Fiat Chrysler is proposing a merger with French carmaker Renault aimed at saving billions of dollars for both companies. Fiat Chrysler Automobiles said in a statement Monday that the merged company would be 50 per cent owned by FCA shareholders and 50 per cent by Renault shareholders. Source
  • Trump says he backs Japan's efforts to talk with Iran

    World News CBC News
    U.S. President Donald Trump said Monday that he would back the Japanese prime minister's efforts to open communications with Iran, citing Japan's good relations with the U.S. nemesis in the Middle East. Japanese Prime Minister Shinzo Abe is considering a visit to Iran next month amid rising tensions between Tehran and Washington over Iran's nuclear program and destabilizing activities in the region. Source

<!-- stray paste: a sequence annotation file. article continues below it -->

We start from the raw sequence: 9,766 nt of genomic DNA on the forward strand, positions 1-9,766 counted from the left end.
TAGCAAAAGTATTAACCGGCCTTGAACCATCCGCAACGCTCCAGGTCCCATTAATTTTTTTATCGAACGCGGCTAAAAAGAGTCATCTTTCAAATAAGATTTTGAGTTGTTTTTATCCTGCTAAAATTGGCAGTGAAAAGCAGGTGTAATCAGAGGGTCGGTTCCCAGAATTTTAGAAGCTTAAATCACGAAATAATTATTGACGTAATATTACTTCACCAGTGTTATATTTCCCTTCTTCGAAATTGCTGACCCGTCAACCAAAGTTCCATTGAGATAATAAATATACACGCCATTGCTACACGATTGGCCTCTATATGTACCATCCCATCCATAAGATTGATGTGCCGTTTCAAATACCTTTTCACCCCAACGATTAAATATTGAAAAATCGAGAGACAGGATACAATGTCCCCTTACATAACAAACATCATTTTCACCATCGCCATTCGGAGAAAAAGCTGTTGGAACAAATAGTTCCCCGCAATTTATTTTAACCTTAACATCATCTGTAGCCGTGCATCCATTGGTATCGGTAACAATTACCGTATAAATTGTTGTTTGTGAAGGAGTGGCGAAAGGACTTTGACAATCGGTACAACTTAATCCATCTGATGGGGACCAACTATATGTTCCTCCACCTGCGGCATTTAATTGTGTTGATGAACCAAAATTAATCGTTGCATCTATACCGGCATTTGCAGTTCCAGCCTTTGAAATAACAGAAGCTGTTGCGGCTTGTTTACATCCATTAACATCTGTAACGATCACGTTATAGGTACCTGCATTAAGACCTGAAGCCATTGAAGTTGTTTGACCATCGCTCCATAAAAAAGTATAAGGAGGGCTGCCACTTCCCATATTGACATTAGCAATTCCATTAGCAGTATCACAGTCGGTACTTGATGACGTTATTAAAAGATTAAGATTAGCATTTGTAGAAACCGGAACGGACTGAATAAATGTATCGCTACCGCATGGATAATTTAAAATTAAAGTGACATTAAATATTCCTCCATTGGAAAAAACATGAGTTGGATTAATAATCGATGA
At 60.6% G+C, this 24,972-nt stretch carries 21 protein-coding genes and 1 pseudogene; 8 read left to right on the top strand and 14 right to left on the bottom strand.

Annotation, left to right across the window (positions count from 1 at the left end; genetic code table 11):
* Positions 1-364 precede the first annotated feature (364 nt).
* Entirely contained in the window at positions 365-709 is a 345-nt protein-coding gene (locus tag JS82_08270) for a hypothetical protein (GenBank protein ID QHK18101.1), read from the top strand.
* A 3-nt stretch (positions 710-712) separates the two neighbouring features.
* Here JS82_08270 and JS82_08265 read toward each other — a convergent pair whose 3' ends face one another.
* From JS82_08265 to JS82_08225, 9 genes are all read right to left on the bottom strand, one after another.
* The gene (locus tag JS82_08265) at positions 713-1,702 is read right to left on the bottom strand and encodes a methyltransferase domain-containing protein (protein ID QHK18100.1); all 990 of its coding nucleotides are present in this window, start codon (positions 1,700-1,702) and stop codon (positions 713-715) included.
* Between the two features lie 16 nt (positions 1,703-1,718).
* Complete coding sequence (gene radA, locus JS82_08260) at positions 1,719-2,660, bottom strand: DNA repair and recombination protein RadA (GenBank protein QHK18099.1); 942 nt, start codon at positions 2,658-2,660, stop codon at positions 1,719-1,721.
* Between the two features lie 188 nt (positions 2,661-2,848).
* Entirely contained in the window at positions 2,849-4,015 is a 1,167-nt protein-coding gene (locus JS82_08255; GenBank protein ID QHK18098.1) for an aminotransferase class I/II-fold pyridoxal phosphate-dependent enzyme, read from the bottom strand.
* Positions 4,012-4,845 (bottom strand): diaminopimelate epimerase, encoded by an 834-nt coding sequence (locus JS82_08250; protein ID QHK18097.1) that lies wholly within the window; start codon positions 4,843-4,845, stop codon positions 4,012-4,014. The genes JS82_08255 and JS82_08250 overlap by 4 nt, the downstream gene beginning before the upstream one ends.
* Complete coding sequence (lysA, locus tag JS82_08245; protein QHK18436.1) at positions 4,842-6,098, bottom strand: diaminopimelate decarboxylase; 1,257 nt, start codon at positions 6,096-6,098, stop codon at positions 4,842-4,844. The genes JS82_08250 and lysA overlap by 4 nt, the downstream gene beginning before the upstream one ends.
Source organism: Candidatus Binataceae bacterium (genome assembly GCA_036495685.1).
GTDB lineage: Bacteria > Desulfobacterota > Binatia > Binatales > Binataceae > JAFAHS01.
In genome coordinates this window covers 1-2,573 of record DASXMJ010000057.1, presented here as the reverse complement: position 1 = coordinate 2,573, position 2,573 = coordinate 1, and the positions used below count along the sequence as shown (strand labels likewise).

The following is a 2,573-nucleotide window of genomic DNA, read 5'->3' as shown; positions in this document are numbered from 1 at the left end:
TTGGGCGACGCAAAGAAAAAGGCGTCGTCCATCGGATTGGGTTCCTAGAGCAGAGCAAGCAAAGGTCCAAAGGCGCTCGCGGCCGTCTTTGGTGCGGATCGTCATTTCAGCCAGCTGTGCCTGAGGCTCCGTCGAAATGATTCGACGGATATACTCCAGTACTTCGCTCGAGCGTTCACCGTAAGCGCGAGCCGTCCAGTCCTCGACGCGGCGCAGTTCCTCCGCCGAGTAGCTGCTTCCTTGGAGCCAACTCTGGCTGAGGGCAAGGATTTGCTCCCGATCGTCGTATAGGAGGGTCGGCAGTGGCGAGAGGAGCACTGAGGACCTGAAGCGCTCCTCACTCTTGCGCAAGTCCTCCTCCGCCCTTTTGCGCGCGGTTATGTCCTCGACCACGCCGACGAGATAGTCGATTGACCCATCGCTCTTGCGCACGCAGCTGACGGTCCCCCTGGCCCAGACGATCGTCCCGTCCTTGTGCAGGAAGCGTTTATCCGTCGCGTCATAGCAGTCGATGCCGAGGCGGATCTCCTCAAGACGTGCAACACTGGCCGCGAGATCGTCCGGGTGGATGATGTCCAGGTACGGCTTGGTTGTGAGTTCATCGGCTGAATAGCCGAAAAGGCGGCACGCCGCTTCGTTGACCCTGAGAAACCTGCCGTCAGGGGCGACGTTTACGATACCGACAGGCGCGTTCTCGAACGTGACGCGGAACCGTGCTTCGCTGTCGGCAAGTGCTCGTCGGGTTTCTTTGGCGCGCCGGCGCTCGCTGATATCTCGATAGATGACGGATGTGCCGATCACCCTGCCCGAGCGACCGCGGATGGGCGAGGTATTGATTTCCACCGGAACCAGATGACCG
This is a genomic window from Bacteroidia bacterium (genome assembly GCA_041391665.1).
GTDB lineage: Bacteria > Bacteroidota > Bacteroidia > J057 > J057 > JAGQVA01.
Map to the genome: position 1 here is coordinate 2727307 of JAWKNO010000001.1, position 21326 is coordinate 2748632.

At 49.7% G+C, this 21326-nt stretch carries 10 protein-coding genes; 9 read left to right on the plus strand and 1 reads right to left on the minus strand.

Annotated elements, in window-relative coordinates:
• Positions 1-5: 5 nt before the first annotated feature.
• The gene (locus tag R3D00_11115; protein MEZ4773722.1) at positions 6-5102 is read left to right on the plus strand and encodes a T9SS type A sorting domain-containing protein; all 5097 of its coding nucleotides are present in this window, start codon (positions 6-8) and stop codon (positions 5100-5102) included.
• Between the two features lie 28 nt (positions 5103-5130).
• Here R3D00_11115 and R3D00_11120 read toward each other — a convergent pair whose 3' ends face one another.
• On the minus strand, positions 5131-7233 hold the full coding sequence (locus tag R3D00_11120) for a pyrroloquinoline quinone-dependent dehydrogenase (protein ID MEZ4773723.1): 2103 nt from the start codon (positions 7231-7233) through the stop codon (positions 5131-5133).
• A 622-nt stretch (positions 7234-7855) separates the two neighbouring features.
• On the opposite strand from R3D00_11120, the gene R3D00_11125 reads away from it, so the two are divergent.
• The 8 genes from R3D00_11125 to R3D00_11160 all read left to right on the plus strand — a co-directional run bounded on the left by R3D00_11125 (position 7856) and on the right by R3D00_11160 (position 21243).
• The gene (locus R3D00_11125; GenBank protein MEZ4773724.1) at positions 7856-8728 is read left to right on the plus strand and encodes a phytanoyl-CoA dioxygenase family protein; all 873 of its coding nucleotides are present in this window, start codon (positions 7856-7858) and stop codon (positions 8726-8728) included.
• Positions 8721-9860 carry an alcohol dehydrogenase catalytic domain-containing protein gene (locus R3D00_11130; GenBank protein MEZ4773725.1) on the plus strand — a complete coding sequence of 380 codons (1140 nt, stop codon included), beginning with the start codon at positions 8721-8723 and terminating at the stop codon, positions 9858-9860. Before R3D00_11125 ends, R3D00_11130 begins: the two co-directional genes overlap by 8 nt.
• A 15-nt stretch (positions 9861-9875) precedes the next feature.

• Bad grad campers leave piles of trash, chairs behind

    Canada News CBC News
    Calgarian Jon Bek was just enjoying a weekend camping trip when his walk in the woods turned into an involuntary frat party cleanup crew. Bek and some friends were camping at Waiparous, near Cochrane, when they discovered a couple hundred meters away was a group of graduating high school students — about 50 vehicles and 100 students, Bek said. Source
  • Rouyn-Noranda Huskies beat Halifax Mooseheads to win Memorial Cup

    Canada News CBC News
    The Rouyn-Noranda Huskies have won their first Memorial Cup. Peter Abbandonato scored the go-ahead goal early in the third period as Rouyn-Noranda beat the host Halifax Mooseheads 4-2 on Sunday to capture the biggest trophy in major junior hockey. Source
  • Environment Minister McKenna blasts provincial Tories for scrapping carbon tax

    Canada News CBC News